44 They all gave out of their wealth; but she, out of her poverty, put in everything – all she had to live on.” (Mark 12:41-44)

Yes, the widow made it happen.

Question: How are you making it happen?

I’m thankful for homeless people

Our God is so very mysterious.

Recently my wife told me about some hateful things people wrote on a neighborhood online forum about homeless people living nearby.  In short, the commenters view the homeless as something to get rid of.  They might as well have been complaining about a pile of trash up wind from their homes.

MaryBeth and I walk nearly every day.  Most days we pass a homeless women who is either singing, sleeping, reading or just sitting quietly.  This past Saturday morning we saw her sleeping in a covered bus stop to keep a heavy wind off of her.  She was completely covered by a blue blanket, and as usual, she was flanked by all of her belongings.  The bus stop is directly in front of our neighborhood Farmers’ Market, which, as always, was buzzing.  It was the intersection of completely different worlds.

A cousin in-law I very much hope to meet one day asked on Facebook recently, “What do you do when you see a homeless person?”

I commented.  “Not enough,” I said.

I don’t want to ever answer that question that way again.

I believe God uses each and every one of us to advance the kingdom.  He places us where He needs us.  He only gives us what He knows we can handle.  He brings people in and out of our lives.  And He gave us a book of teachings, principles and examples to live by.

This book and His son tell me this.

1.  Do not persecute, judge and ridicule those less fortunate, regardless of the circumstances.  Instead, help them.  Jesus did not caveat this command with “…if you think they’re worthy.”

2. Stop walking by and try doing something helpful with your wealth.  Exemplify the Bible.  Helping is not a spectator sport.

3. If you don’t like the way you have to truthfully answer a question, change your behavior so you can answer it in a way you’re proud of.

On this day before Thanksgiving, I’m thankful for the homeless.  This may sound harsh to you, and to be clear, I absolutely wish and pray not a single person was homeless.  But I’m thankful for the homeless because they illuminate one of the many areas in life where I’m failing God, failing them and failing you.  I’m thankful for every person God brings into my life, regardless of status, regardless of where they sleep.

Today, I’m thankful for the woman under the blue blanket.  In the near future, I pray that if someone asks me her name.  I won’t have to say, “I don’t know.”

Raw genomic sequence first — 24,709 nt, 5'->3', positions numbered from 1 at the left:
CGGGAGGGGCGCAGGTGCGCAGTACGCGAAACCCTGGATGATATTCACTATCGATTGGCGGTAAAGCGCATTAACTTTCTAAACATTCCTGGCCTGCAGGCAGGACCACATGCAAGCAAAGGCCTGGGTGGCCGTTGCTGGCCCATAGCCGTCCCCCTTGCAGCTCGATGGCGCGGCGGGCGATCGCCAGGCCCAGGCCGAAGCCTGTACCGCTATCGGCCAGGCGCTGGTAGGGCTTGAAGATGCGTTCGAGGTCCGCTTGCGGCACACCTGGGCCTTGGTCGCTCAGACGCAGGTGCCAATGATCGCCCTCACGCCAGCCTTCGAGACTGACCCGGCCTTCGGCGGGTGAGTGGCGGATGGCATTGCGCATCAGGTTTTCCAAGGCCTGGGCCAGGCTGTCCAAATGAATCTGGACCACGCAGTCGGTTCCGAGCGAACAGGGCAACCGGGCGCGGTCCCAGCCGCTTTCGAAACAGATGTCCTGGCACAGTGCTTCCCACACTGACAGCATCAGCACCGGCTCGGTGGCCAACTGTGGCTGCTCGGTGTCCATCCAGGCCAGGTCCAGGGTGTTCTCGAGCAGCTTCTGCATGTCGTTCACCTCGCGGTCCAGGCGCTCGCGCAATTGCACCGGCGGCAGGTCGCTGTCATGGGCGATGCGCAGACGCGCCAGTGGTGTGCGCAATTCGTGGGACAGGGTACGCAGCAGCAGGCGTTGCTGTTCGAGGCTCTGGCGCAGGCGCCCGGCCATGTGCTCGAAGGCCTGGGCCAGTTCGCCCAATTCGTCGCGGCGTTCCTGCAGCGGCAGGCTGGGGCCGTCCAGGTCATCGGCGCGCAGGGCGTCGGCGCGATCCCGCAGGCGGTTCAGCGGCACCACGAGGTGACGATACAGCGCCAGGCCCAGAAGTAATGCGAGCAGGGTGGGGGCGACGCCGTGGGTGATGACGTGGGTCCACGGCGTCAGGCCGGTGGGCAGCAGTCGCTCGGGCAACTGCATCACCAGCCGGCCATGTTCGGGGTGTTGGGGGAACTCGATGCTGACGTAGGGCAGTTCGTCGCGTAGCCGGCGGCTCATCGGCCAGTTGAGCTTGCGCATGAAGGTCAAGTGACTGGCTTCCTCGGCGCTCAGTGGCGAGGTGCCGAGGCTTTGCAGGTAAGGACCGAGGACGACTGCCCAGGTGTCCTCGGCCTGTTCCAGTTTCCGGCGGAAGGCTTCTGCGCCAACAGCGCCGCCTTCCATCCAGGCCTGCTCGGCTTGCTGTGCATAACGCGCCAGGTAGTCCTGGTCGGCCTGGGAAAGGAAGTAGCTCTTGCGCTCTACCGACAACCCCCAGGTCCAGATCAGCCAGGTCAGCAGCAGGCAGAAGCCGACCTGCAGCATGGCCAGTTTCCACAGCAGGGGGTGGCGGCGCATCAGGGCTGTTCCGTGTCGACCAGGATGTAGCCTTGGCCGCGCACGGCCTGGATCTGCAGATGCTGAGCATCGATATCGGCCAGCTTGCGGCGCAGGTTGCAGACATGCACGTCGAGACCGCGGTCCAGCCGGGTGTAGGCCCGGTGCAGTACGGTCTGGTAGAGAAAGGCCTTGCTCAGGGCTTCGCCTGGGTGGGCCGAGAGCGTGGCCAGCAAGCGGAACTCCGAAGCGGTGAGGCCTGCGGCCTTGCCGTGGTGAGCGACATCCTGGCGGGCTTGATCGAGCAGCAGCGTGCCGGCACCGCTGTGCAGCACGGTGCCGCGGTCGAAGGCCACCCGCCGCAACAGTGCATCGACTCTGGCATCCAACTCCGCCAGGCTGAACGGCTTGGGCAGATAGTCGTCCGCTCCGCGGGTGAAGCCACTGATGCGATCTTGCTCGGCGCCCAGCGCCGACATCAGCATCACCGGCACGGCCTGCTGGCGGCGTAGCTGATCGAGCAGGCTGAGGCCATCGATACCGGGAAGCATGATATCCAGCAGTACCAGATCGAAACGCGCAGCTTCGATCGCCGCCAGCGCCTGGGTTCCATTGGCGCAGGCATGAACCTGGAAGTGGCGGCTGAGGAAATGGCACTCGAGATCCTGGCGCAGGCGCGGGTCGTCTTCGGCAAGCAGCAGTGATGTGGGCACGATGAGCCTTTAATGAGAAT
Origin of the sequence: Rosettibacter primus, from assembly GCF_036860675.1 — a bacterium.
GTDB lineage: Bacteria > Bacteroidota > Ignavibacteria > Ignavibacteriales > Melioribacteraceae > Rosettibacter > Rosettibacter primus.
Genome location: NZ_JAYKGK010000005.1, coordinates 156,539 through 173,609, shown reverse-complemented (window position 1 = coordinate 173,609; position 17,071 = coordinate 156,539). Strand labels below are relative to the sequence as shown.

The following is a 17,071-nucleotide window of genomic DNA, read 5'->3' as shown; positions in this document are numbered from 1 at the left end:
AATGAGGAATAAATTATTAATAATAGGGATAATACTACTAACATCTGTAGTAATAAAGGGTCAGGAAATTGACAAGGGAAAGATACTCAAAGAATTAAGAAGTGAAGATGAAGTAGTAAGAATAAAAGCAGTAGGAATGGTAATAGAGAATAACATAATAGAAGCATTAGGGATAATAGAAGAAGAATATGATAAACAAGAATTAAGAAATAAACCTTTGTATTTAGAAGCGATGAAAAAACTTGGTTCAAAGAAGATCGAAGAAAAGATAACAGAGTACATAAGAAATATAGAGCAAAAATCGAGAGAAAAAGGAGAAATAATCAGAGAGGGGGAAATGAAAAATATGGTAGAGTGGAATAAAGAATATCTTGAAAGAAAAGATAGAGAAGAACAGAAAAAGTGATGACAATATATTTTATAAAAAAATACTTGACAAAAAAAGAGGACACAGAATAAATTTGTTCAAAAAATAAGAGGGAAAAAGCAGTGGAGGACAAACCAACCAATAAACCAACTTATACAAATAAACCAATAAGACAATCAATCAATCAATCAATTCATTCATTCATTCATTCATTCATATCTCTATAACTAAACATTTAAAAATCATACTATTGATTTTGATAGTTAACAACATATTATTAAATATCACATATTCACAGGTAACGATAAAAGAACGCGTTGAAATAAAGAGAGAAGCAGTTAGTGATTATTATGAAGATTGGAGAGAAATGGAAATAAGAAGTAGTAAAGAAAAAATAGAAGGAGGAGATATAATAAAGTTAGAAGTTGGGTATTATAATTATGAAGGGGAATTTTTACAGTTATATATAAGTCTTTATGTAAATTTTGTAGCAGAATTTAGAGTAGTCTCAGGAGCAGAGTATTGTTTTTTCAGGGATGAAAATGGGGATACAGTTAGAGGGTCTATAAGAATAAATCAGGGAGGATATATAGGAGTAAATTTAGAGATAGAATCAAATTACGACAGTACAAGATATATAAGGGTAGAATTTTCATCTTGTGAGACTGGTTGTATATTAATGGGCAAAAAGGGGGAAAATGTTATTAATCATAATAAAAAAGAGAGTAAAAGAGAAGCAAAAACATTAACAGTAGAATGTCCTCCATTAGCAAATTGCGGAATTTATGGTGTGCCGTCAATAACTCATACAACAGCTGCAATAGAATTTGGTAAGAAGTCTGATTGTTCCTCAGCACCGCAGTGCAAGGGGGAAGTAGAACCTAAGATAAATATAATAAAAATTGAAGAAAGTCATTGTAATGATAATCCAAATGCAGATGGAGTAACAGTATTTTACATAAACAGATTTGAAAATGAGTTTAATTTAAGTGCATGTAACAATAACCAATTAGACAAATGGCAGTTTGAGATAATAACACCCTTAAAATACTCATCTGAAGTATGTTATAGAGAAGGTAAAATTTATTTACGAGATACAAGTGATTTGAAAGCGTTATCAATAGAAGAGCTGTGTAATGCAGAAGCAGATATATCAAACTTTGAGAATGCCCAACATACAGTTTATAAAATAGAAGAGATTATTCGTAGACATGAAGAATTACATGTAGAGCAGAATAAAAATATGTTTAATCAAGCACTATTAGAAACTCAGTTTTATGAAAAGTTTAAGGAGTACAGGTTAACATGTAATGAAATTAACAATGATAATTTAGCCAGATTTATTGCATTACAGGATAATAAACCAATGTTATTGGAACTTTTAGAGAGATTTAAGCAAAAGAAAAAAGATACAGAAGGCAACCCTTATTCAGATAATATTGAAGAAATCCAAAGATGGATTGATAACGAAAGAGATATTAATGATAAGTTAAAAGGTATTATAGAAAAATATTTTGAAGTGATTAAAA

I’m tired of being a spectator.  I’m tired of just walking by.  How about you?

Mark and the farmer

The farmer’s market was probably the busiest Mark had seen it all summer.  As he stood there in line, waiting to pay for the ten tomatoes he had carefully selected from the bunch, the owner of the stand approached him.

Gene was in his late sixties and dressed in worn, light-denim overalls and a large straw hat that had seen better days. His skin was tanned and weathered from years of farming in the sun.

“Back for more toms I see!  What do you plan to make with those this time?” Gene asked with a big smile.

“I’m not sure yet,” Mark, a wealthy local banker replied, “but probably a sauce of some sort.  We may just cut some up and eat them by themselves.”

“That sounds really nice,” Gene said, sitting a crate of cucumbers on the table, “even for those leftovers.”

Mark’s eyes widened a bit.  “What do you mean leftovers?  These are perfect.  It took me quite a while to pick through them all to find the best ones you have.”

Gene let out a small laugh, looked up at Mark, and pointed at the wooden sign hanging behind him.

“Honor the Lord with your wealth, with the firstfruits of all your crops; your barns will be filled to overflowing, and your vats will brim over with new wine.” Proverbs 3:9

“What you buy here isn’t the best I’m afraid,” Gene said.  “We give those away.”

Mark stared at him with a stunned expression. “So, how much are we talking about here?  Fifty? One-hundred tomatoes?”

“Oh, goodness no!” Gene quickly replied.  “I’d say more like a thousand.”

“One-thousand?” Mark burst out.  “Why in the…?  Do you give that much away from everything you grow?”

“We sure do.  Been doing it for going on 40 years now.  We don’t miss it really.  And it sure does help a lot of people.”

Mark stood there calculating, shaking his head.  “I just don’t see how you could possibly stay in business when you give away so much of your product.”

“I don’t know for sure,” Gene said.  “You’d have to ask the Boss.  I just work here.”

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How are you using your job or business to help others? 

Does your business produce more product, provide extra services or donate money because it’s the right thing to do?